Sometimes it’s hard to figure who’s in charge at the Rhode Island Statehouse. This year isn’t one of those times, as RIPR political analyst Scott MacKay explains.
In case you were wondering who’s running things on Smith Hill these days, we bring you House Speaker Nick Mattiello, a Cranston Democrat who has ushered in a $9.2 billion state budget that includes his pet project, cutting Rhode Island’s disdained car tax.
The politics of state budgets are often to referred to by reporters as "MEGO " stories, as in my-eyes-glaze-over. Yet, the old adage that you can judge a politician’s priorities by his or her budget proposals may be trite, but in this case it’s true.
At the beginning of the 2017 General Assembly session, lines were drawn. Mattiello, fresh off a reelection campaign that he barely won, promised to begin phasing out the car tax. He said he heard complaints about this unfair levy as he knocked on doors in his western Cranston district, a conservative neighborhood that supported Donald Trump in the presidential election.
Then along came Gov. Gina Raimondo, a Democrat who lives in one of the state’s more liberal districts on Providence’s East Side. Her marque initiative was a plan to grant free tuition to students attending the state’s three public colleges – The Community College of Rhode Island, Rhode Island College and the University of Rhode Island.
Raimondo did her best to marshal support for this, touting it to business and labor groups. The Democratic Governors Association spent nearly $500,000 on television spots urging support for the plan.
Then the House wrapped up the taxing and spending plan for the budget year that begins in July. Mattiello’s car tax initiative was included precisely as proposed. Raimondo’s education plan was gutted, with only a face-saving slice left – free tuition at CCRI.
Mattiello got this done despite his glaring lack of what in political patois is known as a “safe seat” that’s reliably Democratic. This is testament to his negotiating skill and the way in which he is able to balance the interests of a Democratic caucus that represents a wide spectrum of views, from East Side liberals to North Providence conservatives.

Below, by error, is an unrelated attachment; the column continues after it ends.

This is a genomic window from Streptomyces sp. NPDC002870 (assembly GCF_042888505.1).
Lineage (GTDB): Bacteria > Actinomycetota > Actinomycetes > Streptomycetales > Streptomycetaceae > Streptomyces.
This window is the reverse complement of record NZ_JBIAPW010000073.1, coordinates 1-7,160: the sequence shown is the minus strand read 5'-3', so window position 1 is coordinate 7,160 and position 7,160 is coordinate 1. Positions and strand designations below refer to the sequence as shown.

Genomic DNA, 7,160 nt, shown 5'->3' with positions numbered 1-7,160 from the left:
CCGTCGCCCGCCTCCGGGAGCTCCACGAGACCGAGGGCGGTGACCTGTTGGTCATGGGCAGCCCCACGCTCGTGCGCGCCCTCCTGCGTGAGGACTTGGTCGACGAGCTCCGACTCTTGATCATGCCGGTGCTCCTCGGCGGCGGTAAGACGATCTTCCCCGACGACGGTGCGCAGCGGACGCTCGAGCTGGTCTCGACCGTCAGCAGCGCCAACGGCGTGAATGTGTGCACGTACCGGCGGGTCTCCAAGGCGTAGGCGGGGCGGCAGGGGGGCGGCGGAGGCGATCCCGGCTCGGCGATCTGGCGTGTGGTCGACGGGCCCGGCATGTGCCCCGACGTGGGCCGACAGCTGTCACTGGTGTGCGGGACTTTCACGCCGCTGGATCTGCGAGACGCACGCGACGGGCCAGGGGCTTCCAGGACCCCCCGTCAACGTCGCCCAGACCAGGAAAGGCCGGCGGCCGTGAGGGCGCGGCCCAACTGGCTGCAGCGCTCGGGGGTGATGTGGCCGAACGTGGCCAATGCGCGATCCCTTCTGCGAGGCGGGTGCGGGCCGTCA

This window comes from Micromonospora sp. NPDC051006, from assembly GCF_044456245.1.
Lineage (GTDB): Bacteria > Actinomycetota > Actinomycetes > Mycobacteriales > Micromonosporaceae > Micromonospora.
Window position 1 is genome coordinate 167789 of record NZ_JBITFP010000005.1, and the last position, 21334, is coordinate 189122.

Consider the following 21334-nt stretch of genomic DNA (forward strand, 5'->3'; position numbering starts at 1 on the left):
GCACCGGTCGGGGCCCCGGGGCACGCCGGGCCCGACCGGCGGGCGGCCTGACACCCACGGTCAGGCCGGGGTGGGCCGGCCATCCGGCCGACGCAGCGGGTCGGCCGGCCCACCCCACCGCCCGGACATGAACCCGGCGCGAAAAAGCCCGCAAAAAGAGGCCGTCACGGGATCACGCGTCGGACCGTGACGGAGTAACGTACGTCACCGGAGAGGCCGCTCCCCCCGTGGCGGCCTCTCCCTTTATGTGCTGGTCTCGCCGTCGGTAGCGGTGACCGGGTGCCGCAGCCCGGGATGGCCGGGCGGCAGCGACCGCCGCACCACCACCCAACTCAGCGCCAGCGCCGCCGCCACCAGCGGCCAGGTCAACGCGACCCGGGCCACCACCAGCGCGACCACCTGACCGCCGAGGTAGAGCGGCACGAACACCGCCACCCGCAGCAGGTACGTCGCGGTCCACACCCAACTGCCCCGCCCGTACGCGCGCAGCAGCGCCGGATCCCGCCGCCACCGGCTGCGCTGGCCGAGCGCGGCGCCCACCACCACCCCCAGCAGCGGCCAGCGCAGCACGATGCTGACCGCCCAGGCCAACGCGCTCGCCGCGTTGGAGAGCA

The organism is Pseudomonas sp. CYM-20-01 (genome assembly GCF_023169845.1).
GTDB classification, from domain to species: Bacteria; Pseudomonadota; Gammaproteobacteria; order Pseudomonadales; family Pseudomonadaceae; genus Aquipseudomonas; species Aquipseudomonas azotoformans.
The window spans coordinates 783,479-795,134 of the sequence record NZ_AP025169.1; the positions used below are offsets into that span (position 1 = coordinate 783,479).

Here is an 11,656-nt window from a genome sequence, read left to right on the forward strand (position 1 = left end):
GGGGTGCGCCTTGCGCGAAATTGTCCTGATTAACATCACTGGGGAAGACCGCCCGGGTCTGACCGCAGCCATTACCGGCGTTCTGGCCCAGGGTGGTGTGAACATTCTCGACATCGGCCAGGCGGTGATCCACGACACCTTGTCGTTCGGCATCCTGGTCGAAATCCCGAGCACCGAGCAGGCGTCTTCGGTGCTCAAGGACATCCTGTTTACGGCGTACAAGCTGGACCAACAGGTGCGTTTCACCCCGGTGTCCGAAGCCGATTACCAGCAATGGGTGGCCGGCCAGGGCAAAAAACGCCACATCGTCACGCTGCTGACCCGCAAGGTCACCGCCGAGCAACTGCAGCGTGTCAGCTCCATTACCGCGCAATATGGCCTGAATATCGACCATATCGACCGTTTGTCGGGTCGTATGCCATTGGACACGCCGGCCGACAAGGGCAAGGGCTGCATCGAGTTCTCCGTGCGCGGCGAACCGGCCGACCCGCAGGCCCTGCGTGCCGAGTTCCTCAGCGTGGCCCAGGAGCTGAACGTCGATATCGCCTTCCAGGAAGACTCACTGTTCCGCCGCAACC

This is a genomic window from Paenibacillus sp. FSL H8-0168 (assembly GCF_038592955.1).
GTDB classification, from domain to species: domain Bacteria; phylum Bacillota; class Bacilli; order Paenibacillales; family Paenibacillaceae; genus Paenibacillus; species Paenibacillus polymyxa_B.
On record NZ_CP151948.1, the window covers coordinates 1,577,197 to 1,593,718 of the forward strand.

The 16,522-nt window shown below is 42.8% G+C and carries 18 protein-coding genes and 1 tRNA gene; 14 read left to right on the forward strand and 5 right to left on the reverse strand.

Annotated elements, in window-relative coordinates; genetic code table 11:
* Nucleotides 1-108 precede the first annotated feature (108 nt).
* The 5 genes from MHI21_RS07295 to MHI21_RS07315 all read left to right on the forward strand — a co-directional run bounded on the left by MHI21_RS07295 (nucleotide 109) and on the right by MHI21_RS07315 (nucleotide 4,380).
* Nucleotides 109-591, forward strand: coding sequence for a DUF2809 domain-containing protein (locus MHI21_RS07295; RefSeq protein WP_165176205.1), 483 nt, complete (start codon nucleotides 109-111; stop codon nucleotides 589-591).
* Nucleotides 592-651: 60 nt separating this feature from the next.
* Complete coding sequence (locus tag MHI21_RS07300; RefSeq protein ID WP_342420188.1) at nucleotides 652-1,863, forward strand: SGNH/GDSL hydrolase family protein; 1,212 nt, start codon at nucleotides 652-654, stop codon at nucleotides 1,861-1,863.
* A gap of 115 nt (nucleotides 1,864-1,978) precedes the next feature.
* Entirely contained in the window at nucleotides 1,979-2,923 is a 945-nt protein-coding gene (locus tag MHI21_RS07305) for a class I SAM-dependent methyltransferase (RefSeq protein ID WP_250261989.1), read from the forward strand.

More remarkable was that the speaker was able to grind out $26 million for his car tax trim in a year when the budget was projected to be $100 million in the red. The way this was done wasn’t pretty, or particularly fiscally responsible. The end product relies on $25 million in phantom savings that Raimondo has to find in managing state spending.
Another trite truism: For all the debate every budget generates, lawmakers mostly focus on marginal items. More than 80 percent of every budget is locked up in education aid to cities and towns, Medicaid and other social services and the janitorial functions of government, such as heating the buildings, and paying state workers.
The Medicaid budget is more than $2 billion, but it's difficult to reduce, even though Raimondo has tried. The health care provider complex of hospitals, nursing homes and insurance companies are strong lobbies.
Not everyone is pleased with the budget. It has been slammed right and left. With liberal now a forbidden label, Democrats who call themselves progressives wanted a budget with a marginal tax increase for the wealthy. Republicans complained that the budget –which GOP lawmakers voted against—hikes spending too much and contains too many accounting gimmicks.
It looks like Rhode Island has muddled through once again. Lawmakers will be back in six months, when tougher decisions will be confronted in an election year. The biggest threat –the Obamacare repeal proposed by President Trump and congressional Republicans, which could cost our state $200 million in federal health care subsidies.
Rhode Islanders have long been skeptical of Smith Hill politicians. But if you think they're dysfunctional, take a look at what’s going in Washington, where compromise has become a dirty word.
Scott MacKay’s commentary can be heard every Monday on Morning Edition at 6:45 and 8:45 and on All Things Considered at 5:44. You can also follow his reporting and analysis at our `On Politics’ blog at RIPR.org